AB - Background: The surgical safety checklist is widely used to improve the quality of perioperative care. However, clinicians continue to debate the clinical effectiveness of this tool. Methods: Prospective analysis of data from the International Surgical Outcomes Study (ISOS), an international observational study of elective in-patient surgery, accompanied by a systematic review and meta-analysis of published literature. The exposure was surgical safety checklist use. The primary outcome was in-hospital mortality and the secondary outcome was postoperative complications. In the ISOS cohort, a multivariable multi-level generalized linear model was used to test associations. To further contextualise these findings, we included the results from the ISOS cohort in a meta-analysis. Results are reported as odds ratios (OR) with 95% confidence intervals. Results: We included 44 814 patients from 497 hospitals in 27 countries in the ISOS analysis. There were 40 245 (89.8%) patients exposed to the checklist, whilst 7508 (16.8%) sustained ≥1 postoperative complications and 207 (0.5%) died before hospital discharge. Checklist exposure was associated with reduced mortality [odds ratio (OR) 0.49 (0.32–0.77); P<0.01], but no difference in complication rates [OR 1.02 (0.88–1.19); P=0.75]. In a systematic review, we screened 3732 records and identified 11 eligible studies of 453 292 patients including the ISOS cohort. Checklist exposure was associated with both reduced postoperative mortality [OR 0.75 (0.62–0.92); P<0.01; I2=87%] and reduced complication rates [OR 0.73 (0.61–0.88); P<0.01; I2=89%). Conclusions: Patients exposed to a surgical safety checklist experience better postoperative outcomes, but this could simply reflect wider quality of care in hospitals where checklist use is routine.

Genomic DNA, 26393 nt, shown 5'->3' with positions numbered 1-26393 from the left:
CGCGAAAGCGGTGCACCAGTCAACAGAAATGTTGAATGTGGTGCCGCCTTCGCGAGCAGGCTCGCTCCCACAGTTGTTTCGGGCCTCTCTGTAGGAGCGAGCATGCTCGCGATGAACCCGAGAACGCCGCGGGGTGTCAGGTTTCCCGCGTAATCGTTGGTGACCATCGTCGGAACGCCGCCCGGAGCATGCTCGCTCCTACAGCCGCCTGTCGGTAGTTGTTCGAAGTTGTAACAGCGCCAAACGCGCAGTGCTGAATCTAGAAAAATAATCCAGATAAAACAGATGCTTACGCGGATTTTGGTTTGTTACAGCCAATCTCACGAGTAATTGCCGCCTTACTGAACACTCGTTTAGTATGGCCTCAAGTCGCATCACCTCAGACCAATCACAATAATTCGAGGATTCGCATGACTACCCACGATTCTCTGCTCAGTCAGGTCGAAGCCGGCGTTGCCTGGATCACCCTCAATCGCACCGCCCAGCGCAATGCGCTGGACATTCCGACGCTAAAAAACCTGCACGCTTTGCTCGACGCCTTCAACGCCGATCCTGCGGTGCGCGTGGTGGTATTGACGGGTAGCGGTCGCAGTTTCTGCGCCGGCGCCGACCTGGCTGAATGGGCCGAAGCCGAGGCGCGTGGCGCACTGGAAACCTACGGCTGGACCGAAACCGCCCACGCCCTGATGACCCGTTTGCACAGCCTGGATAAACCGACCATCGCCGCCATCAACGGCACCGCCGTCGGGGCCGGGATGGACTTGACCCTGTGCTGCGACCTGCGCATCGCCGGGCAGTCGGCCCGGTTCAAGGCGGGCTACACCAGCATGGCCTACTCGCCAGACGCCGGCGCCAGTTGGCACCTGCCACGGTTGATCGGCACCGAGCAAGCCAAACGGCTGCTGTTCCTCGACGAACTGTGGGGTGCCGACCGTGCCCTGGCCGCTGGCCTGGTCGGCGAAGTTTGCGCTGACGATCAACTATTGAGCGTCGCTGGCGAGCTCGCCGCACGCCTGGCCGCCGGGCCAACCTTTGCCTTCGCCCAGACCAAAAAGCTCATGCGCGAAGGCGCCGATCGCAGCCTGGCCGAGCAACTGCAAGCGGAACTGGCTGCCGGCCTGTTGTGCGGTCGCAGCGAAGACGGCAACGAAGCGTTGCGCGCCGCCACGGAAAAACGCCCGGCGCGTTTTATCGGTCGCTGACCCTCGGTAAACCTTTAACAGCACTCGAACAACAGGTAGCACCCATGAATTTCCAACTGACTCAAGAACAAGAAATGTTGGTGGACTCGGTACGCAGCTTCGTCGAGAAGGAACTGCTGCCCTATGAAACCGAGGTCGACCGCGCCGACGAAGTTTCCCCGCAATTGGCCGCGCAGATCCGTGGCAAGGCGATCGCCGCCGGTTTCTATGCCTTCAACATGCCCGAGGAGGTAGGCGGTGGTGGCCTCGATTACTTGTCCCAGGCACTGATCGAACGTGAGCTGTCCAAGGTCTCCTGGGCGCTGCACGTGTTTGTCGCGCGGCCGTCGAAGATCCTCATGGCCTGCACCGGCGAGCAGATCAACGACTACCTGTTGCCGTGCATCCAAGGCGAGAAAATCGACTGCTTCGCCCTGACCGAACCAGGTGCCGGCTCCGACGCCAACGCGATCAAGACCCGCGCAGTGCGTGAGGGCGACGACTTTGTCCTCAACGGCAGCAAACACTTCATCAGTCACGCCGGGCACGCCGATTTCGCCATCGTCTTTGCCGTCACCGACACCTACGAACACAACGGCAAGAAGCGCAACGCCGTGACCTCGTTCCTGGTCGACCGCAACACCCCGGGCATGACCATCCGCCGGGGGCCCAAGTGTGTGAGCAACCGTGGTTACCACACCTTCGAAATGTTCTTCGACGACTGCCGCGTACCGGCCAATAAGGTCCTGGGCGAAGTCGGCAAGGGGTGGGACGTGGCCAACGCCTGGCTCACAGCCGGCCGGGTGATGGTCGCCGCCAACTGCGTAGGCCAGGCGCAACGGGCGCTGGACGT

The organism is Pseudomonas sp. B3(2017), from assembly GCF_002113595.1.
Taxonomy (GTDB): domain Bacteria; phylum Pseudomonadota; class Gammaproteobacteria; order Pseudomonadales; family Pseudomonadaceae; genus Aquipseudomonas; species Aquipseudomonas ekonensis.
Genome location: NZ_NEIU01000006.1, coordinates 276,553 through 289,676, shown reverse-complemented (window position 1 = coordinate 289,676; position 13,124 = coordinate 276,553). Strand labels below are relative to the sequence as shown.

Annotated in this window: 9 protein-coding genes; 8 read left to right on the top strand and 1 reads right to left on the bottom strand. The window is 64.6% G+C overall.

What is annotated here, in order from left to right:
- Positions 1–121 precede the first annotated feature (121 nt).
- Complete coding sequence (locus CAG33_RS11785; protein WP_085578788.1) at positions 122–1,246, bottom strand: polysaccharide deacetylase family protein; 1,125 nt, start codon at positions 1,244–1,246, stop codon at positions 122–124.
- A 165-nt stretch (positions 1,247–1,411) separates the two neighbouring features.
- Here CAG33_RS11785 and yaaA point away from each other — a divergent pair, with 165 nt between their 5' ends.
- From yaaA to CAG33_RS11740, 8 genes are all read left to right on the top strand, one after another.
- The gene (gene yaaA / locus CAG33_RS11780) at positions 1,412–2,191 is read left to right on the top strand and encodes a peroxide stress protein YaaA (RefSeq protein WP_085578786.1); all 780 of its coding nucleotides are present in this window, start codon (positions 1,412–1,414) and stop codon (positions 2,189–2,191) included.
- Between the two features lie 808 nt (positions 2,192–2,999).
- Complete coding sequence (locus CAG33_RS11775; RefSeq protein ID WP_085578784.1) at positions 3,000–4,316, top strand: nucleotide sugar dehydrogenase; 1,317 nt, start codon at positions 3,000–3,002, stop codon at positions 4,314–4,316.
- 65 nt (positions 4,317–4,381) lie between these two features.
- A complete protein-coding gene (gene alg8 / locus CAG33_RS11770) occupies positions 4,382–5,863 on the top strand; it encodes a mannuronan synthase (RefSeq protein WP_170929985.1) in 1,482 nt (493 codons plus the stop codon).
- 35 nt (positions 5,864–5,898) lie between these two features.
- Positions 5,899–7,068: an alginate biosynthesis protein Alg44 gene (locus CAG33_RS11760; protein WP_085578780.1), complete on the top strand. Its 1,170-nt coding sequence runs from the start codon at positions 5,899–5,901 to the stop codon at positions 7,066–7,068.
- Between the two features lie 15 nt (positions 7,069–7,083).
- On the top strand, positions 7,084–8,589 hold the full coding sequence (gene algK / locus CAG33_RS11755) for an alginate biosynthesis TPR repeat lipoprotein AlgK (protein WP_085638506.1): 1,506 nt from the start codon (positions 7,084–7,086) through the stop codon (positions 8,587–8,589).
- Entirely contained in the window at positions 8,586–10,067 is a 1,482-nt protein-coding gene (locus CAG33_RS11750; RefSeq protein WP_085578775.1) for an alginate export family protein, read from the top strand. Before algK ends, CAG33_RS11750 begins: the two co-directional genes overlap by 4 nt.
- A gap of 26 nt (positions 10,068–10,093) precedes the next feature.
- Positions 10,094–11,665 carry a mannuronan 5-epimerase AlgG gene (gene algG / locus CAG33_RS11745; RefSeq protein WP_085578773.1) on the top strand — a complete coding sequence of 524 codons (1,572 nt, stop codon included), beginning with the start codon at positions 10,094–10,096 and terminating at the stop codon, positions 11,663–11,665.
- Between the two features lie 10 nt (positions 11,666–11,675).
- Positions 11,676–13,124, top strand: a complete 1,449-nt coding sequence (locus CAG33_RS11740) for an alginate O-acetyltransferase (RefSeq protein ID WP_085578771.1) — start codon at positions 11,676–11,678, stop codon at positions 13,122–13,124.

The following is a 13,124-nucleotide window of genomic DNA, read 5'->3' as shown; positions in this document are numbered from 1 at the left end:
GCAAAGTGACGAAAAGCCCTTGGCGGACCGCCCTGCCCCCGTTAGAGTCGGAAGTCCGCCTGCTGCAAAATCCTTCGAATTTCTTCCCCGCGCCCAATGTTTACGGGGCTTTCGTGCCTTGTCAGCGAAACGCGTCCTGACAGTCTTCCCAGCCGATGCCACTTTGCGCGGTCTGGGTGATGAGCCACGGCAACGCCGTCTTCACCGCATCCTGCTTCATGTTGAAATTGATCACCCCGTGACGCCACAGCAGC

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KW - surgical procedures